Abergel is the “it man” of hair, and joined us in our studio to discuss his hair philosophy and worldly inspirations.

What Price Convenience? Twin Peaks, And The Rewards Of Delayed Gratification

June 9, 2016

One evening every week, their anticipation in high gear, my parents turned off the living room lights… And I was told to leave the room.

Judy Collins Reflects On Addiction, Mental Health And Music

June 9, 2016
Singer and songwriter Judy Collins at WBUR. (Robin Lubbock/WBUR)

Collins has long been known for voice, but she’s also been a long-time advocate on mental health issues.

It’s Good To Be A Fly On The Wall For These Remarkable ‘Dressing Room Stories’

June 9, 2016
Actor Alvin Epstein, seen in a 1997 production of "When the World Was Green (A Chef's Fable)" at the American Repertory Theater. (Courtesy American Repertory Theater)

Carolyn Clay reviews “Dressing Room Stories,” a collection of Alvin Estein’s reminiscences from a life in the theater.

Chuck Klosterman Asks The Right Question: What If We’re Wrong?

June 8, 2016
Author Chuck Klosterman (Courtesy of Kris Drake)

Chuck Klosterman’s new book, “But What If We’re Wrong?” discusses what our world will look like in the future.

A Soprano Song Of Searing Passion And Heartbreaking Honesty — Remembering Phyllis Curtin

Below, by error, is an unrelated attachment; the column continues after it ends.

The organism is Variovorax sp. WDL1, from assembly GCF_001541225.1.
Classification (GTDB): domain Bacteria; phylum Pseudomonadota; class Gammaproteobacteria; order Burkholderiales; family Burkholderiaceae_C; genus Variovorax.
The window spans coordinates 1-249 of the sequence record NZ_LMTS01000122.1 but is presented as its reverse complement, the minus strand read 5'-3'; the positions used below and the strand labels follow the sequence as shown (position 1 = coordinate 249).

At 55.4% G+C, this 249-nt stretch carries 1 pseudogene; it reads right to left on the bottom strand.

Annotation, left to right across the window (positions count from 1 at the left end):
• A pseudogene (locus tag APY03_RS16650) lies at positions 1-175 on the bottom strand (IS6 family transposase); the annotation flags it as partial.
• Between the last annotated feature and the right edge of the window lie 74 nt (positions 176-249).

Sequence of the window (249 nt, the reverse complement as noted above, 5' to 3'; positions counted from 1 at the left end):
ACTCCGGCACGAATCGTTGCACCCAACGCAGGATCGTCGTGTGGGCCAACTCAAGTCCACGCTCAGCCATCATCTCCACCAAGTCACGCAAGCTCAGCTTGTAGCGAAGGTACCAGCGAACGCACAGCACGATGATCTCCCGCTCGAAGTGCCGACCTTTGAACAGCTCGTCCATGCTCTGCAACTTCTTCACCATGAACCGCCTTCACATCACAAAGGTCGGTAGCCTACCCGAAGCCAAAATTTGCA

June 8, 2016
Conductor Erich Leinsdorf acknowledges soloist Phyllis Curtin onstage at Tanglewood's Koussevitzky Music Shed in 1965. (Courtesy Heinz-Weissenstein/BSO)

Lloyd Schwartz, classical music critic for NPR’s “Fresh Air,” remembers soprano Phyllis Curtin, who died at her home in the Berkshires Sunday.

Boston Ballet Moves Forward With A Sure Step

June 8, 2016
Misa Kuranaga and Irlan Silva in Karole Armitage's "Bitches Brew." (Courtesy of Gene Schiavone/Boston Ballet)

Entering its 53rd season, the Boston Ballet is focusing on its future, with two recent announcements to entice its audience: a new work for 2017-’18 by Wayne McGregor and a five-year partnership with choreographer William Forsythe.

Why The ‘Roots’ Remake Matters (And What Stays The Same)

June 7, 2016

The recent remake of “Roots” on the History Channel makes important changes, Morehouse College’s Stephane Dunn argues. But it also holds true to the original story.

Africa, America And Yaa Gyasi's 'Homegoing'

June 7, 2016

One African sister is sold as slave to America. One stays in Africa. Celebrated debut novelist Yaa Gyasi compares their descendants’ stories with us. Plus, looking at the new “Roots” miniseries.

Ballet, Flamenco, Hip Hop — Dance For World Community And Social Change

June 7, 2016

More than 100 dance and social activism organizations will descend on Harvard Square as part of Dance for World Community, an event presented by José Mateo Ballet Theatre, in an effort to enact change.

Yaa Gyasi’s Debut Novel ‘Homegoing’ Weaves A Tale Of Trauma And Resilience

June 7, 2016
Cover of Yaa Gyasi's novel "Homegoing." (Courtesy Knopf Publishing)

Epic but intimate, “Homegoing” is less a novel than a chronological collage of individual lives over three centuries and seven generations — through enslavement and freedom.

Yale University Lab Provides A Peek Into The Future Of Music

June 6, 2016
Yale student Bobby Berry talks to Yale instructor Thibault Bertrand as he works on his musical instrument project, a rotating glass harp. (Ryan Caron King/WNPR)

If you could transport yourself to the 23rd century, what would the instruments look like?

Most Popular